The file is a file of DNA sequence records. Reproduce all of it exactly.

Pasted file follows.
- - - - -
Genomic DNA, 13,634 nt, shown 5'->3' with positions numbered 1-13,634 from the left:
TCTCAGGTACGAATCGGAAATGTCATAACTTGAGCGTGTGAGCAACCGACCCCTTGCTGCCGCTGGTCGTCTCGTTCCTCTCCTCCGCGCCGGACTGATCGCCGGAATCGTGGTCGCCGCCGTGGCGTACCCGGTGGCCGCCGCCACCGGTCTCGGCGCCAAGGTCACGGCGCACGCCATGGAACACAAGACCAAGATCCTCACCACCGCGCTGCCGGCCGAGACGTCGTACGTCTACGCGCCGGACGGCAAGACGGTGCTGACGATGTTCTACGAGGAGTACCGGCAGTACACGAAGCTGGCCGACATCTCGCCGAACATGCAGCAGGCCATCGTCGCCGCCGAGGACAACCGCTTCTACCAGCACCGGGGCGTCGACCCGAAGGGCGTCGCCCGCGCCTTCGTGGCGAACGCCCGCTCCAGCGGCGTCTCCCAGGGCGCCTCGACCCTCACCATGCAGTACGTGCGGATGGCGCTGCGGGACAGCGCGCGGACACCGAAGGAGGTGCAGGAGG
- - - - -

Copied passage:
Genomic DNA, 13,634 nt, shown 5'->3' with positions numbered 1-13,634 from the left:
TCTCAGGTACGAATCGGAAATGTCATAACTTGAGCGTGTGAGCAACCGACCCCTTGCTGCCGCTGGTCGTCTCGTTCCTCTCCTCCGCGCCGGACTGATCGCCGGAATCGTGGTCGCCGCCGTGGCGTACCCGGTGGCCGCCGCCACCGGTCTCGGCGCCAAGGTCACGGCGCACGCCATGGAACACAAGACCAAGATCCTCACCACCGCGCTGCCGGCCGAGACGTCGTACGTCTACGCGCCGGACGGCAAGACGGTGCTGACGATGTTCTACGAGGAGTACCGGCAGTACACGAAGCTGGCCGACATCTCGCCGAACATGCAGCAGGCCATCGTCGCCGCCGAGGACAACCGCTTCTACCAGCACCGGGGCGTCGACCCGAAGGGCGTCGCCCGCGCCTTCGTGGCGAACGCCCGCTCCAGCGGCGTCTCCCAGGGCGCCTCGACCCTCACCATGCAGTACGTGCGGATGGCGCTGCGGGACAGCGCGCGGACACCGAAGGAGGTGCAGGAGG